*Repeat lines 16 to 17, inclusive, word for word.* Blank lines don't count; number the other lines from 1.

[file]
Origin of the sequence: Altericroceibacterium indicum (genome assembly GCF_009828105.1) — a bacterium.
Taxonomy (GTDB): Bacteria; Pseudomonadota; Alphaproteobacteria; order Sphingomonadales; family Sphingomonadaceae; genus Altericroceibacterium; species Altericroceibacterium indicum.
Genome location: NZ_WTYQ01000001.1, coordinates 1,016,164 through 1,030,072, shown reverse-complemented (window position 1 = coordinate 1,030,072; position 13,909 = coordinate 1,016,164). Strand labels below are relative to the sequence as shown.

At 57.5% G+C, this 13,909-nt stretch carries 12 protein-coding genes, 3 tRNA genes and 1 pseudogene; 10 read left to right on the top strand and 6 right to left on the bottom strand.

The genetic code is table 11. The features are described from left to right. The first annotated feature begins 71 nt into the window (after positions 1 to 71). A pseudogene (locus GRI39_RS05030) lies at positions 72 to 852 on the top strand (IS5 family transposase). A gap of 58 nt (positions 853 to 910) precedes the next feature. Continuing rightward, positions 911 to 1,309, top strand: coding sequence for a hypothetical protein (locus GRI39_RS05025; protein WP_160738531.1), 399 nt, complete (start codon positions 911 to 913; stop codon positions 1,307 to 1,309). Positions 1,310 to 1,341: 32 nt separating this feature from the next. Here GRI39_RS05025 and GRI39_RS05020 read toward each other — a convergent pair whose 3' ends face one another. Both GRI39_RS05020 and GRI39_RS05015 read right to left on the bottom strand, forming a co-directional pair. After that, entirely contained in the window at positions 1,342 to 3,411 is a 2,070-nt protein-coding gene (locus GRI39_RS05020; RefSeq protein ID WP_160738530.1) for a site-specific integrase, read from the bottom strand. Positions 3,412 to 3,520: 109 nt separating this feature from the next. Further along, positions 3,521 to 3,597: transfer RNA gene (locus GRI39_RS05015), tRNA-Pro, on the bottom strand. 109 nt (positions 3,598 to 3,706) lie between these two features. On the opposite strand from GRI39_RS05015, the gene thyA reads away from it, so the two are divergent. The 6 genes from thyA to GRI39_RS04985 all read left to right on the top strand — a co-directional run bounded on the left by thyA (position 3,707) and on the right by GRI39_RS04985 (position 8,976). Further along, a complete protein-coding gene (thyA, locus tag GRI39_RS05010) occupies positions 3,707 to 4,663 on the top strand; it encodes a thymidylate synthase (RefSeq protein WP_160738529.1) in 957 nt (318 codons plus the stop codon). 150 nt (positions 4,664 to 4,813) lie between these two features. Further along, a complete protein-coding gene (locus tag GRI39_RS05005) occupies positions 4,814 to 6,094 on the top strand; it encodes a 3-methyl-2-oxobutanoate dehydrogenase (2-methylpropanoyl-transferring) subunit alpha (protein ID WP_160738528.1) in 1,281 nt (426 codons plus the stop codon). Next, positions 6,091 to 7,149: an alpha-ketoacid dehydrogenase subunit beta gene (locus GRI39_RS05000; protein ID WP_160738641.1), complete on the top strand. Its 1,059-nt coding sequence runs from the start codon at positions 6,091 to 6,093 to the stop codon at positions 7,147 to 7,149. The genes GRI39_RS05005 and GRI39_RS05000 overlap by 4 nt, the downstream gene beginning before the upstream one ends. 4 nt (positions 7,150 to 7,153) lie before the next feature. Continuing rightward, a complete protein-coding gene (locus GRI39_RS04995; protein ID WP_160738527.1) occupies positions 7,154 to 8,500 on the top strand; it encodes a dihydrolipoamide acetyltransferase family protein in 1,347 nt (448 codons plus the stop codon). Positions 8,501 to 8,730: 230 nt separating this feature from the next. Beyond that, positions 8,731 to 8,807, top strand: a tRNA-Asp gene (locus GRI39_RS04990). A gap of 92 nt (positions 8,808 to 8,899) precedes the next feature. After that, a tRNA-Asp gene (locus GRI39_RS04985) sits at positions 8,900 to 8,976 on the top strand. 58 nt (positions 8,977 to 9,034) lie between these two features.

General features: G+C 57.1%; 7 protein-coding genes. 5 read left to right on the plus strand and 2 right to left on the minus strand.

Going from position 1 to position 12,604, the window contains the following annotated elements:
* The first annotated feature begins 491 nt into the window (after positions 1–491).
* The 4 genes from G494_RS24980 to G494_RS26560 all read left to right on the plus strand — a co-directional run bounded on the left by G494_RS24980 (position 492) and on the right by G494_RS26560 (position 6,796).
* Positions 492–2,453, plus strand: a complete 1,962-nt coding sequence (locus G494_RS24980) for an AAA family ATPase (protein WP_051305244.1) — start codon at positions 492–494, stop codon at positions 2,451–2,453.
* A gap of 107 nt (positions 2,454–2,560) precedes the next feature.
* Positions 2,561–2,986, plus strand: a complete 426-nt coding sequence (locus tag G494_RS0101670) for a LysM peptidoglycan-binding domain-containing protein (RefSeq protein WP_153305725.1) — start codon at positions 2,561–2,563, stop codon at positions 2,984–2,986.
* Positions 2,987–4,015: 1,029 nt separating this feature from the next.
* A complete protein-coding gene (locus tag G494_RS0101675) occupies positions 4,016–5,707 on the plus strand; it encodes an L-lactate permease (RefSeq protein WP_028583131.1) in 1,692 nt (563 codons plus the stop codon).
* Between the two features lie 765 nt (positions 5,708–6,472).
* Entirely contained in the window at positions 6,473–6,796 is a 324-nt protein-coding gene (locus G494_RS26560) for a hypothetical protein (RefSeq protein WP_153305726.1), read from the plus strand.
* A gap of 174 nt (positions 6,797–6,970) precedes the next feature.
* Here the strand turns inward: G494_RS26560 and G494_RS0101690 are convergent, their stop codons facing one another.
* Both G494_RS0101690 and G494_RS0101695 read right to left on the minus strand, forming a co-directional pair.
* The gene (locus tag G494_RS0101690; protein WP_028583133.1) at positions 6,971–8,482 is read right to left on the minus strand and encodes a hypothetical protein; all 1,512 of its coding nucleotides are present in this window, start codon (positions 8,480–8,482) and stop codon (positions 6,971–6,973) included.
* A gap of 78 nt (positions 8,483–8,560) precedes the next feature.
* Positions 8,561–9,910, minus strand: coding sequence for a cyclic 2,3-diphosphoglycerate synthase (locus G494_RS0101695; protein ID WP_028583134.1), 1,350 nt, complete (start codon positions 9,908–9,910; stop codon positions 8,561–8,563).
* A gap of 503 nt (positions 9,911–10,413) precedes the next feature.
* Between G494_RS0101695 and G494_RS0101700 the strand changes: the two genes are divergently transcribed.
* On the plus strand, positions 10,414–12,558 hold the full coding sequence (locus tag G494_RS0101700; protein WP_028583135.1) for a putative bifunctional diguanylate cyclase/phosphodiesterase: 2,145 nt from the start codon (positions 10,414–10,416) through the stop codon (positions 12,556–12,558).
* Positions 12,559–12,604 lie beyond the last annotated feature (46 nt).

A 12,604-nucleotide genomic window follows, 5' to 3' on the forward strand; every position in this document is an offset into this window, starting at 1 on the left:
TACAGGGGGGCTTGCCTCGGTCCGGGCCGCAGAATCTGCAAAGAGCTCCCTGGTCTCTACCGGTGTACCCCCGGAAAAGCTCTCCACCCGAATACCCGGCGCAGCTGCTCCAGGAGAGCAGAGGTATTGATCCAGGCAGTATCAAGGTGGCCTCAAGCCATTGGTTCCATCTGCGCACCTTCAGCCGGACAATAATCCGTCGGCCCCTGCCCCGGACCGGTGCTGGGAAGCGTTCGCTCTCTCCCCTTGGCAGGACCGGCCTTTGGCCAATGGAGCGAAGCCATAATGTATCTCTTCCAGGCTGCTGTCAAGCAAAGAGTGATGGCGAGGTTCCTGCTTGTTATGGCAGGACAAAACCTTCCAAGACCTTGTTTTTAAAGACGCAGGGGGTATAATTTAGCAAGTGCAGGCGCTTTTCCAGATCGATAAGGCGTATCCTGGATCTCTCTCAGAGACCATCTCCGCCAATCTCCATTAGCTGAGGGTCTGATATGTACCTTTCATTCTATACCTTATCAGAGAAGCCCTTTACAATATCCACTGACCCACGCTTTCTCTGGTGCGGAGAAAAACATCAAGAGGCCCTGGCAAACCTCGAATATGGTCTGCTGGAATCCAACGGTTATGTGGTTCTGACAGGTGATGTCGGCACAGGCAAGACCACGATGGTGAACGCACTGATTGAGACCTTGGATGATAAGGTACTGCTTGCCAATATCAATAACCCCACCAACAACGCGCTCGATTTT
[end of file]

* Entirely contained in the window at positions 6,473–6,796 is a 324-nt protein-coding gene (locus G494_RS26560) for a hypothetical protein (RefSeq protein WP_153305726.1), read from the plus strand.
* A gap of 174 nt (positions 6,797–6,970) precedes the next feature.